As my accountant often tells me, avoiding taxes is legal; evading taxes is not. In my Southlands neighbourhood where most of the properties are in the Agricultural Land Reserve, it is no secret that many properties have sought and obtained farm tax status and consequently pay less in property taxes than some smaller, less valuable properties outside the neighbourhood. When these properties are actively engaged in agricultural activities, such as a garden nursery, the farm classification may be warranted. However, some grand estates of between two and 10 acres have been classified as farms because they generate $2,500 a year in income from incidental agricultural activities.This can be achieved with a few dozen chickens in a corner of the estate. Given the tens of thousands of dollars in tax savings that must be borne by other taxpayers, these are very expensive eggs. Not all Southlands estate owners have

sought farm classification. Many are proud of the fact that while they could easily qualify, they pay their fair share of taxes based on their residential classification. It is not just Southlands property owners who are playing this game. Earlier this year, Scott Bowden of Colliers, a recognized expert in the field of property taxation, presented a report to the Metro Vancouver Board of Directors. He noted tax-avoiding landowners are offering free pasture to cows and renting llamas in a bid to achieve farm status. In some instances, the property owners reduced their taxes by up to 90 per cent and more. Ironically there are some farmers who will not be able to achieve farm status, namely commercial medical marijuana growers. Recently the provincial government created a new business classification for these facilities given the potential loss in taxes. To appreciate the tax ramifications, if a $2.1-million, 25,000-square-foot warehouse on a one-acre industrial property in Richmond was allowed to get farm tax status for growing marijuana, it would pay just $395 in annual taxes — 99 per cent less than the $33,100 a comparable business would pay. While commercial marijuana growers will not get a tax break, owners of vacant sites such as the corner of Davie and Burrard will continue to obtain significant tax savings by allowing their properties to be used for agricultural purposes, namely community gardens. That is because under our property tax system, the province has agreed to reclassify these properties from “business” to “recreational and non-profit” as long as they are used for growing vegetables and similar purposes. Since the tax savings for the owner can be in the hundreds of thousands of dollars each year, property owners are eager to allow their land to be used as a temporary park or community garden. I would add the reason their taxes are so high is that vacant land zoned for commercial uses is often unfairly taxed. Since I and other taxpayers must make up the loss in taxes, I am not so enthusiastic about community gardens as an interim use in order to change the tax classification. I would prefer revisions to our property tax system to address its many inequities. Until that happens, community gardeners will continue to grow some very expensive tomatoes at the corner of Davie and Burrard. twitter.com/michaelgeller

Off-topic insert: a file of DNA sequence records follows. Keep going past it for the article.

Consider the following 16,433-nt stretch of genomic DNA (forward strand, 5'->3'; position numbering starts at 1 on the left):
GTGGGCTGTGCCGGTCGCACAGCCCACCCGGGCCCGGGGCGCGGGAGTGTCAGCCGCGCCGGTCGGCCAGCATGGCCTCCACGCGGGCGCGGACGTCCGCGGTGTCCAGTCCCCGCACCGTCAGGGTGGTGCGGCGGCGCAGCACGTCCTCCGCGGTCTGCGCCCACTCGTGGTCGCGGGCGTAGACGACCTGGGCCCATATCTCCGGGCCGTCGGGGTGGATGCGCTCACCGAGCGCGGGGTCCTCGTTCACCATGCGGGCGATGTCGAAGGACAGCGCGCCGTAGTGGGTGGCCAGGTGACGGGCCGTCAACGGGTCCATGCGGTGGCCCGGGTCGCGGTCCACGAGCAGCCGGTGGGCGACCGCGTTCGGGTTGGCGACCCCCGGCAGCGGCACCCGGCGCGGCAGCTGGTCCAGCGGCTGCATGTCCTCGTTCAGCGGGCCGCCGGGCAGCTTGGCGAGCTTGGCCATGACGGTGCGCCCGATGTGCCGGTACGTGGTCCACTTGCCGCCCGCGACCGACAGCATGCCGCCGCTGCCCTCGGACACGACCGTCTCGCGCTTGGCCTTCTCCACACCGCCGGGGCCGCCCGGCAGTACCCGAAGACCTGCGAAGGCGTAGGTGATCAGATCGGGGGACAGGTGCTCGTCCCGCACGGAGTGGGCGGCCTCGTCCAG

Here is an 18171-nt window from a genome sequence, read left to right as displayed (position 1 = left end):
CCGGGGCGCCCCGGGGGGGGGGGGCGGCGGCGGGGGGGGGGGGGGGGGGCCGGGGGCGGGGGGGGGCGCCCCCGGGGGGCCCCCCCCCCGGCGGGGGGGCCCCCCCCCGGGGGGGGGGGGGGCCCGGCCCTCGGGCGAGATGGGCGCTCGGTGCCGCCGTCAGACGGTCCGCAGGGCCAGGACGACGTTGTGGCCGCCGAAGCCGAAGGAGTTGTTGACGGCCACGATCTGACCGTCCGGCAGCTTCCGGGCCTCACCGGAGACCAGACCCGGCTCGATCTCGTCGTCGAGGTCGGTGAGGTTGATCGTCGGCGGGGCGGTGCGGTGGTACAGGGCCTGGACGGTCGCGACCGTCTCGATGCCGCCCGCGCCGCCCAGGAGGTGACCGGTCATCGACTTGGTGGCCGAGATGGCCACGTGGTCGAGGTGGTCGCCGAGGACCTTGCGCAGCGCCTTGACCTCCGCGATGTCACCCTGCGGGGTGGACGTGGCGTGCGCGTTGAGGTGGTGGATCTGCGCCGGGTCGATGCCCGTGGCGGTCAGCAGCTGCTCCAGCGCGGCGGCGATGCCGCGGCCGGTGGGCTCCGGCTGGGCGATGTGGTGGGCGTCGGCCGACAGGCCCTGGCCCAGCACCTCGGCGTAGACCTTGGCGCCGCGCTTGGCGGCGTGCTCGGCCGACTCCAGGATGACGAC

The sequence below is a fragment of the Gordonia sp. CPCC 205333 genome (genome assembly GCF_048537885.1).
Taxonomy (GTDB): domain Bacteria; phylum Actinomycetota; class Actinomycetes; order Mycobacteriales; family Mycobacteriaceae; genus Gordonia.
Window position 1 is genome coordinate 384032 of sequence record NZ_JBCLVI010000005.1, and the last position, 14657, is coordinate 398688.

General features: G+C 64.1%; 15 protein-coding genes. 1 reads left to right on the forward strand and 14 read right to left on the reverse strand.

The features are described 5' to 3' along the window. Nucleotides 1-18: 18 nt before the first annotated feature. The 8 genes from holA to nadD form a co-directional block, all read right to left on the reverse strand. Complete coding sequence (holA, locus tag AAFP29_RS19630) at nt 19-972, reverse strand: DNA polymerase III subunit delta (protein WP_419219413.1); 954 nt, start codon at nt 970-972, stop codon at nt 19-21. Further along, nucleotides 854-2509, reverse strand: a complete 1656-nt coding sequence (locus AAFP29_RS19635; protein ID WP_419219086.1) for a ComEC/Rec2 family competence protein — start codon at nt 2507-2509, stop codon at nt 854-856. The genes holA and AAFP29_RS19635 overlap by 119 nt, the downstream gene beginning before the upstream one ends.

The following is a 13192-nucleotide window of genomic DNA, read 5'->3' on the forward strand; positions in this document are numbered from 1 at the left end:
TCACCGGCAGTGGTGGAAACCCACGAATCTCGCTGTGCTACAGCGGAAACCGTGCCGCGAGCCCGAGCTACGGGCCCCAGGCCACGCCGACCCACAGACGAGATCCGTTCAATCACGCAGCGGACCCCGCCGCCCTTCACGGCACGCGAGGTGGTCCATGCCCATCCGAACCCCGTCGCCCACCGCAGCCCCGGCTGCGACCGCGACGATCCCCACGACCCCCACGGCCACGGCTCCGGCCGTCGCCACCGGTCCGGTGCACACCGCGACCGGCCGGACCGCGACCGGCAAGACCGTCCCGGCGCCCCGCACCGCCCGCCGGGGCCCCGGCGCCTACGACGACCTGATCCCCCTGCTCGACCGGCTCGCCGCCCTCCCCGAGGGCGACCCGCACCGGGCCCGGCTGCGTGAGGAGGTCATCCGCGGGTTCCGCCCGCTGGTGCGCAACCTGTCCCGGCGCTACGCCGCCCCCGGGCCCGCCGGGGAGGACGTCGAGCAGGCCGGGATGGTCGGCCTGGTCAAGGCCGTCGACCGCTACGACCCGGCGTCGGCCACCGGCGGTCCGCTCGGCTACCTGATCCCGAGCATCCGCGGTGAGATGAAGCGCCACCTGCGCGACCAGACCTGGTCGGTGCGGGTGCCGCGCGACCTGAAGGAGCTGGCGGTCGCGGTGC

11 655 500

The number of days remaining until the World Cup Final.

The number of games Ryan Kesler played wearing a Vancouver Canucks jersey after being picked by the team in the first round of the 2003 NHL Entry Draft.